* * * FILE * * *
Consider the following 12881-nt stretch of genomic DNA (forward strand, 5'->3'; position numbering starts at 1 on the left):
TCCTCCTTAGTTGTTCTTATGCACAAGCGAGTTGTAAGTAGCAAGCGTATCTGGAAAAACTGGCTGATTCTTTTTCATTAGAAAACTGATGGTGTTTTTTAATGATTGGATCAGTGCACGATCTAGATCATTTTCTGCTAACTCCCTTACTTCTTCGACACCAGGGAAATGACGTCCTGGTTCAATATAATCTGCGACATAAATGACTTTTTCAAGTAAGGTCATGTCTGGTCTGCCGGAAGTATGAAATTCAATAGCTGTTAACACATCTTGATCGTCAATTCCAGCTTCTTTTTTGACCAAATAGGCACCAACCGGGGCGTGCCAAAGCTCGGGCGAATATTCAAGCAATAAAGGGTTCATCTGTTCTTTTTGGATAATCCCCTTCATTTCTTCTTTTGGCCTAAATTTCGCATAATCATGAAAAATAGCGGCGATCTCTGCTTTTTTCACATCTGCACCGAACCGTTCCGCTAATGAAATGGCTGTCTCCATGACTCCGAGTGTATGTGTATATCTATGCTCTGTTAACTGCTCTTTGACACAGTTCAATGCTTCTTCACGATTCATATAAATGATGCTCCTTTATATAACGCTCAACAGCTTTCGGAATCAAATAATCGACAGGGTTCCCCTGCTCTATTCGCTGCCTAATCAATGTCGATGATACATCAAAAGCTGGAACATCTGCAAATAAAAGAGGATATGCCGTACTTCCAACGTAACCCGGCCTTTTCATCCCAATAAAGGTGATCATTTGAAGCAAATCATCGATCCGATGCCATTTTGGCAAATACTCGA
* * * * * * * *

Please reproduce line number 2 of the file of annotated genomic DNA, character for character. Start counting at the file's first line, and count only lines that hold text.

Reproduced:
TCCTCCTTAGTTGTTCTTATGCACAAGCGAGTTGTAAGTAGCAAGCGTATCTGGAAAAACTGGCTGATTCTTTTTCATTAGAAAACTGATGGTGTTTTTTAATGATTGGATCAGTGCACGATCTAGATCATTTTCTGCTAACTCCCTTACTTCTTCGACACCAGGGAAATGACGTCCTGGTTCAATATAATCTGCGACATAAATGACTTTTTCAAGTAAGGTCATGTCTGGTCTGCCGGAAGTATGAAATTCAATAGCTGTTAACACATCTTGATCGTCAATTCCAGCTTCTTTTTTGACCAAATAGGCACCAACCGGGGCGTGCCAAAGCTCGGGCGAATATTCAAGCAATAAAGGGTTCATCTGTTCTTTTTGGATAATCCCCTTCATTTCTTCTTTTGGCCTAAATTTCGCATAATCATGAAAAATAGCGGCGATCTCTGCTTTTTTCACATCTGCACCGAACCGTTCCGCTAATGAAATGGCTGTCTCCATGACTCCGAGTGTATGTGTATATCTATGCTCTGTTAACTGCTCTTTGACACAGTTCAATGCTTCTTCACGATTCATATAAATGATGCTCCTTTATATAACGCTCAACAGCTTTCGGAATCAAATAATCGACAGGGTTCCCCTGCTCTATTCGCTGCCTAATCAATGTCGATGATACATCAAAAGCTGGAACATCTGCAAATAAAAGAGGATATGCCGTACTTCCAACGTAACCCGGCCTTTTCATCCCAATAAAGGTGATCATTTGAAGCAAATCATCGATCCGATGCCATTTTGGCAAATACTCGA